BERLIN — Residents rejected the Town Council’s $90.1 million budget proposal in a referendum Tuesday.
Unofficial results have 1,146 voters calling the school budget too low compared to 1,133 responding the budget is too high. Only 254 voted in favor of the Board of Education budget as presented, according to Republican Registrar of Voters Susan Wasik.
Berlin residents vote separately on the education and general government budgets.
“I think the education budget is too low,” said resident Steven Joslyn. “The kids are ultimately the ones who would suffer.”
On the town budget side, 1335 voters felt the proposed spending plan was too high, while 806 called it too low, according to unofficial results.
Both budgets will now return to the Board of Finance, which has 10 days to revise and send them to the Town Council. The council can approve, reduce or reject the proposal before sending it to a second referendum.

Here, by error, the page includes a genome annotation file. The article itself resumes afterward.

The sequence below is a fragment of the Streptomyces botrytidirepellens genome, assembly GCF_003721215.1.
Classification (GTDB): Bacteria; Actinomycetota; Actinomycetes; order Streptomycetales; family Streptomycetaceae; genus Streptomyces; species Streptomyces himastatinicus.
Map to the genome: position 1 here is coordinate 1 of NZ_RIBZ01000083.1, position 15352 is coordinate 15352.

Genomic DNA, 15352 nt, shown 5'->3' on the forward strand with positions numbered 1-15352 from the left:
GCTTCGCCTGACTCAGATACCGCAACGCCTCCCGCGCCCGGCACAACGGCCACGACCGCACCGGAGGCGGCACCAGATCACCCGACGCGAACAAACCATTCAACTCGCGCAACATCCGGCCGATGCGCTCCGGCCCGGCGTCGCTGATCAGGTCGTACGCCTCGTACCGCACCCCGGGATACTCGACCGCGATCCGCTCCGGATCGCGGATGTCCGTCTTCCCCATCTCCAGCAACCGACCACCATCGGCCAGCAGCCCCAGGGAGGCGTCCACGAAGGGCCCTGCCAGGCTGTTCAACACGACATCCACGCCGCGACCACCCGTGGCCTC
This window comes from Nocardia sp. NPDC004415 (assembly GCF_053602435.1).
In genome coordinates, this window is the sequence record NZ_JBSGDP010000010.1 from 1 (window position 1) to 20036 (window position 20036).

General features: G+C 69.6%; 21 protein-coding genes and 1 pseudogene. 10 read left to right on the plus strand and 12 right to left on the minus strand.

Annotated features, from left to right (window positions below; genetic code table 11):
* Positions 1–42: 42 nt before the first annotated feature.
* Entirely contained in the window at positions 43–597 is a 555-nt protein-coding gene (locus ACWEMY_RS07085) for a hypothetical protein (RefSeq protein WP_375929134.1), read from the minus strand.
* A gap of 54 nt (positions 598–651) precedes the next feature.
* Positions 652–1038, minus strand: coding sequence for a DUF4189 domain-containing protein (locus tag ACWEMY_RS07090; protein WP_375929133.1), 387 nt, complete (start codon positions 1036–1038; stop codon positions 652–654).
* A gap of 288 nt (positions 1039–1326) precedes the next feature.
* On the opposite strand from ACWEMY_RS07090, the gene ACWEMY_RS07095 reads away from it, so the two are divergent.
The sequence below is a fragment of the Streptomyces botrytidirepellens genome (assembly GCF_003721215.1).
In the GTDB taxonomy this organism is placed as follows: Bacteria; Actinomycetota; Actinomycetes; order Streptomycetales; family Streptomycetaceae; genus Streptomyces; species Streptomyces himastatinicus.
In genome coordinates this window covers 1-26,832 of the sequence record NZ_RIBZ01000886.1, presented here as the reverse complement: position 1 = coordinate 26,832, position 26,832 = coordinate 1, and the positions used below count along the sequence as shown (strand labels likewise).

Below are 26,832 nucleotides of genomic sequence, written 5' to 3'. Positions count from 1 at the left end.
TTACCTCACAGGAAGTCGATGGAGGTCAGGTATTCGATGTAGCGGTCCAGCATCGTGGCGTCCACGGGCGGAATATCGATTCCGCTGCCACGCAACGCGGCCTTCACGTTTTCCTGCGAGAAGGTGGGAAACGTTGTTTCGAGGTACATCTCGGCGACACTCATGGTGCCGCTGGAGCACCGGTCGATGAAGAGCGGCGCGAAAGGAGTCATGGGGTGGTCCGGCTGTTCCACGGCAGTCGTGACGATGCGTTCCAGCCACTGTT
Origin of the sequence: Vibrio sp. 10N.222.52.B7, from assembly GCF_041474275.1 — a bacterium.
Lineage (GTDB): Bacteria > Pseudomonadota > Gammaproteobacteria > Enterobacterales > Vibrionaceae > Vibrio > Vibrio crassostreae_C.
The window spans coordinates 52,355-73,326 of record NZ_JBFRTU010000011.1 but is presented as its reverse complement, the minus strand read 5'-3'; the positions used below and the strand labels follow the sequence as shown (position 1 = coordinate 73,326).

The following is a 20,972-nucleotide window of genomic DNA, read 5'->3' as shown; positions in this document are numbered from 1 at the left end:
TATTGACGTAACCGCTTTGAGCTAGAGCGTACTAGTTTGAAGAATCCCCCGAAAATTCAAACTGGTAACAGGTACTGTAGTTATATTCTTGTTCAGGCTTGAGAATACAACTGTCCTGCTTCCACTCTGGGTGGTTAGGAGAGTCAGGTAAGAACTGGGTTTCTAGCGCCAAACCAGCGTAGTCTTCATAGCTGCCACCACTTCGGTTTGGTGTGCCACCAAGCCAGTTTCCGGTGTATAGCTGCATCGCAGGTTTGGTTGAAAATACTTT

The $44.5 million education budget voters considered Tuesday included $1.7 million in cuts by the council and finance board. The proposed $45.6 million general government plan included $2.4 million in cuts by the finance board and council
The corresponding mill rate increase of 1.36 mills would have brought the rate to 33.86 mills under the proposed budgets, a $238 increase in taxes on a home assessed at $175,000.
Board of Education Chairperson Matthew Tencza said he believes Tuesday’s vote reflects unhappiness with the cuts made to the school board’s budget request,.
In response to the cuts, the school board said it is considering cutting athletics, special education and staff positions.
Tencza said it’s too soon to say whether those potential cuts could be restored.
“We need to see what the town will put back into our budget, if anything … before we have those conversations,” he said. “Hopefully the advisory questions are honored.”
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